Kirstie Zontini: Hurricane season off to quick start

10:45 a.m. Monday, June 26, 2017 Local News
More than one million people in Ohio lost power during a wind storm in September 2009 that was a leftover of Hurricane Ike. The storm hit Ohio and the northern Miami Valley hard. FILE

By Kirstie Zontini

Tropical Storm Cindy brought heavy rain and strong winds to the central Gulf coast last week and was the third named storm of the 2017 Atlantic Hurricane Season.

Before Cindy was Tropical Storm Bret and Tropical Storm Arlene.

The National Hurricane Center, part of the National Centers for Environmental Prediction, tracks these storms. It is an organization with the purpose of saving lives, property and improving economic efficiency when dealing with tropical cyclones. It’s the agency that issues watches, warnings, forecasts then post analysis of tropical development for the United States similar to what local National Weather Service offices do for other types of weather hazards.

Hurricane season began in June and there have already been two named storms this month. The National Hurricane Center’s Hurricane Season Outlook for this year is predicting an above- normal or near-normal hurricane season. According to the NHC, there is a high probability of 11 to 17 named storms this year, of those storms, five to nine could become hurricanes, and two to four could become major hurricanes.

Starting this year, the National Hurricane Center has also updated some of their weather products. Storm surge from tropical development like hurricanes can be deadly and pose one of the biggest threats to property. This year, Storm Surge Watches/Warnings can be issued. A Storm Surge Watch is, “the possibility of life-threatening inundation from rising water moving inland from the shoreline somewhere within the specified area, generally within 48 hours.” A Storm Surge Warning is, “the danger of life-threatening inundation from rising water moving inland from the shoreline somewhere within the specified area, generally within 36 hours.” Both can help residents and local agencies prepare for this threat in the event of a tropical cyclone.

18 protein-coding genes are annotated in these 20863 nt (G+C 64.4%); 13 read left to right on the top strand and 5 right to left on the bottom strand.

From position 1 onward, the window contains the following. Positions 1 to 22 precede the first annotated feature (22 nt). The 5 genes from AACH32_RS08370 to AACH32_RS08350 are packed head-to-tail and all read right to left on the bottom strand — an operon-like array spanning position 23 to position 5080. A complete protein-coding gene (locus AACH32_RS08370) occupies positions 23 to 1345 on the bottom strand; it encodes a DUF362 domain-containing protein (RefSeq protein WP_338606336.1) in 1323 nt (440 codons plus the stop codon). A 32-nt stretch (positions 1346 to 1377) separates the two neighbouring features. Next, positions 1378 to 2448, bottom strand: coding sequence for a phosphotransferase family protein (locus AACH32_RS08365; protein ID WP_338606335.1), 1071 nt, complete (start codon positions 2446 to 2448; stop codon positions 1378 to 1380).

Another update is watches, warnings and advisories issued for “potential” tropical cyclones. This was seen during the development of Tropical Storm Cindy which threatened land. Advancements in forecasting has allowed the NHC to issue Tropical Storm Watches and Warnings before a disturbance takes on the complete characteristics of a tropical cyclone. Potential tropical cyclones will follow a numerical order. We already had three potential tropical cyclones so the next one will be called Potential Tropical Cyclone Four.

According to the National Hurricane Center, they will also issue experimental Time of Arrival of Tropical Storm Force Winds graphics. These forecasts can help with preparations for coastal communities while a tropical cyclone is developing or is already being tracked by looking closer at the timing of strong winds.

We don’t often get impacts from hurricanes or tropical storms in the Miami Valley but with hurricane season running through November, your Storm Center 7 team will keep you updated on the latest tropical development.

Kirstie Zontini is a Storm Center 7 meteorologist. Eric Elwell, Storm Center 7 Chief Meterologist will return.

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